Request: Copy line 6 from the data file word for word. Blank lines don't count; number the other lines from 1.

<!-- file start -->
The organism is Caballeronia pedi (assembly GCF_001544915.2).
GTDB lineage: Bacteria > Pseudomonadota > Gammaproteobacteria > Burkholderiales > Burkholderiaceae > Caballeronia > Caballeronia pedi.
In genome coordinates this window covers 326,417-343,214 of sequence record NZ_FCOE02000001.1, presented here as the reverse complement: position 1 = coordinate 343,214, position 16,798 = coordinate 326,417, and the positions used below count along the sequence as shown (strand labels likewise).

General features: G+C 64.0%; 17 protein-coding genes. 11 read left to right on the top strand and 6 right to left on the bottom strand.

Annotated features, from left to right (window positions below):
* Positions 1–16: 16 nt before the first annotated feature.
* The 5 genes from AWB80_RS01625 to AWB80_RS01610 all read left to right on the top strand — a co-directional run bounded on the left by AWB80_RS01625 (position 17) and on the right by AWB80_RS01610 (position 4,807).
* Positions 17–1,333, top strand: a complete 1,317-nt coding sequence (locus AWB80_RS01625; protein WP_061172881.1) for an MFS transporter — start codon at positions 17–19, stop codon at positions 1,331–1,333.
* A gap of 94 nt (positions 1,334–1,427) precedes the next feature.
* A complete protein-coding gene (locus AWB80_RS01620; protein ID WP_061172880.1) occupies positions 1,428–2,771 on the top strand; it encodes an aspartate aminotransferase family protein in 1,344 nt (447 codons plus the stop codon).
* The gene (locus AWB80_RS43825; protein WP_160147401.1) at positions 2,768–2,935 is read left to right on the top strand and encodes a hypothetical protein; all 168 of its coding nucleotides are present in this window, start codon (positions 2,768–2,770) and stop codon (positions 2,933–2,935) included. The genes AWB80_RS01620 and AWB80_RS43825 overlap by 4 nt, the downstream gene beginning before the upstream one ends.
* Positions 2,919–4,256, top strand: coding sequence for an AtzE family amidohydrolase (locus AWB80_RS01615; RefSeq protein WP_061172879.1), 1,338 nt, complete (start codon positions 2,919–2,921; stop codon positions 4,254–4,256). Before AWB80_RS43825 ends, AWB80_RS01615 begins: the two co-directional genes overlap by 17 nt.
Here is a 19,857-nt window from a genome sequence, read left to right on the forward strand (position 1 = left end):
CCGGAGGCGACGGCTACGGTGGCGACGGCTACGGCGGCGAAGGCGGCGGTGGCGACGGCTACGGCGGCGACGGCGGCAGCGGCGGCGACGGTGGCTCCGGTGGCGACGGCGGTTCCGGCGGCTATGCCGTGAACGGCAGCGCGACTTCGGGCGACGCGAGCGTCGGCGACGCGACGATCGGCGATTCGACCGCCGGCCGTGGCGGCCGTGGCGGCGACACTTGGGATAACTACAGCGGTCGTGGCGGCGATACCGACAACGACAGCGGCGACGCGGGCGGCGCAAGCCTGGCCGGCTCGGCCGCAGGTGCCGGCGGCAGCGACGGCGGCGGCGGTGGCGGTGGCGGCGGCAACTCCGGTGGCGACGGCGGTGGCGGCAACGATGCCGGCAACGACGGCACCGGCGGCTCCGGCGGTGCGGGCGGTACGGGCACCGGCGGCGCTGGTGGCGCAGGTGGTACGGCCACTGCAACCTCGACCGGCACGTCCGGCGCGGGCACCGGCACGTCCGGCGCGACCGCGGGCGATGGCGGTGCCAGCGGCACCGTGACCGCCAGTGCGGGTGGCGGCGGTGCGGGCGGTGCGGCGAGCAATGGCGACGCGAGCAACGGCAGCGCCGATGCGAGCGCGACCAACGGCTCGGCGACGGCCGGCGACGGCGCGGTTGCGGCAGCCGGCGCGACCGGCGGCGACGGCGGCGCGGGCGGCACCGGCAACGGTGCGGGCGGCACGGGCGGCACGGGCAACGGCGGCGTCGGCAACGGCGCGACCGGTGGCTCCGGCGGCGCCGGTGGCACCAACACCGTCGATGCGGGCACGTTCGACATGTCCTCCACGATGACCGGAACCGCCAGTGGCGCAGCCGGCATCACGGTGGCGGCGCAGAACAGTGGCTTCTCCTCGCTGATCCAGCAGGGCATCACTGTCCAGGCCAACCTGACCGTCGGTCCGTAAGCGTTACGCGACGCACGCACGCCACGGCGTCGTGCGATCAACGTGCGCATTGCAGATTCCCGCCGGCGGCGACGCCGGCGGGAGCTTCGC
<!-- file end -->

* Positions 1–16: 16 nt before the first annotated feature.